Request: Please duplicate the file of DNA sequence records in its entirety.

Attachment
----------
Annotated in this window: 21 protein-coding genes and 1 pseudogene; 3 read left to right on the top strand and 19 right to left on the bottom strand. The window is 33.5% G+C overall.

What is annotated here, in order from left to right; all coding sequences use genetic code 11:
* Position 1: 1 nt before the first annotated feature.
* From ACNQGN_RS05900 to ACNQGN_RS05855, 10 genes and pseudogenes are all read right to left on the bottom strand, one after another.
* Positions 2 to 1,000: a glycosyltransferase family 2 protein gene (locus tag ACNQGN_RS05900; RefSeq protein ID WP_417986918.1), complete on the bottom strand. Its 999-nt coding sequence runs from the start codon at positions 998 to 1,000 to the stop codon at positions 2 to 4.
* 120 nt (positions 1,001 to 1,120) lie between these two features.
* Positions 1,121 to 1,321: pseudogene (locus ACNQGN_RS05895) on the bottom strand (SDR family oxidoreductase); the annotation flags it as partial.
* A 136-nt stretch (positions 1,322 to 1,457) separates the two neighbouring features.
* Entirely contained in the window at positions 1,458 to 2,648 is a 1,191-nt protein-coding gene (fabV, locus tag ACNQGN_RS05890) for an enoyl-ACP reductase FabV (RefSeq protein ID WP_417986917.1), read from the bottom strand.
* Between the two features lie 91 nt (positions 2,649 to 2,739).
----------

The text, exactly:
Annotated in this window: 21 protein-coding genes and 1 pseudogene; 3 read left to right on the top strand and 19 right to left on the bottom strand. The window is 33.5% G+C overall.

What is annotated here, in order from left to right; all coding sequences use genetic code 11:
* Position 1: 1 nt before the first annotated feature.
* From ACNQGN_RS05900 to ACNQGN_RS05855, 10 genes and pseudogenes are all read right to left on the bottom strand, one after another.
* Positions 2 to 1,000: a glycosyltransferase family 2 protein gene (locus tag ACNQGN_RS05900; RefSeq protein ID WP_417986918.1), complete on the bottom strand. Its 999-nt coding sequence runs from the start codon at positions 998 to 1,000 to the stop codon at positions 2 to 4.
* 120 nt (positions 1,001 to 1,120) lie between these two features.
* Positions 1,121 to 1,321: pseudogene (locus ACNQGN_RS05895) on the bottom strand (SDR family oxidoreductase); the annotation flags it as partial.
* A 136-nt stretch (positions 1,322 to 1,457) separates the two neighbouring features.
* Entirely contained in the window at positions 1,458 to 2,648 is a 1,191-nt protein-coding gene (fabV, locus tag ACNQGN_RS05890) for an enoyl-ACP reductase FabV (RefSeq protein ID WP_417986917.1), read from the bottom strand.
* Between the two features lie 91 nt (positions 2,649 to 2,739).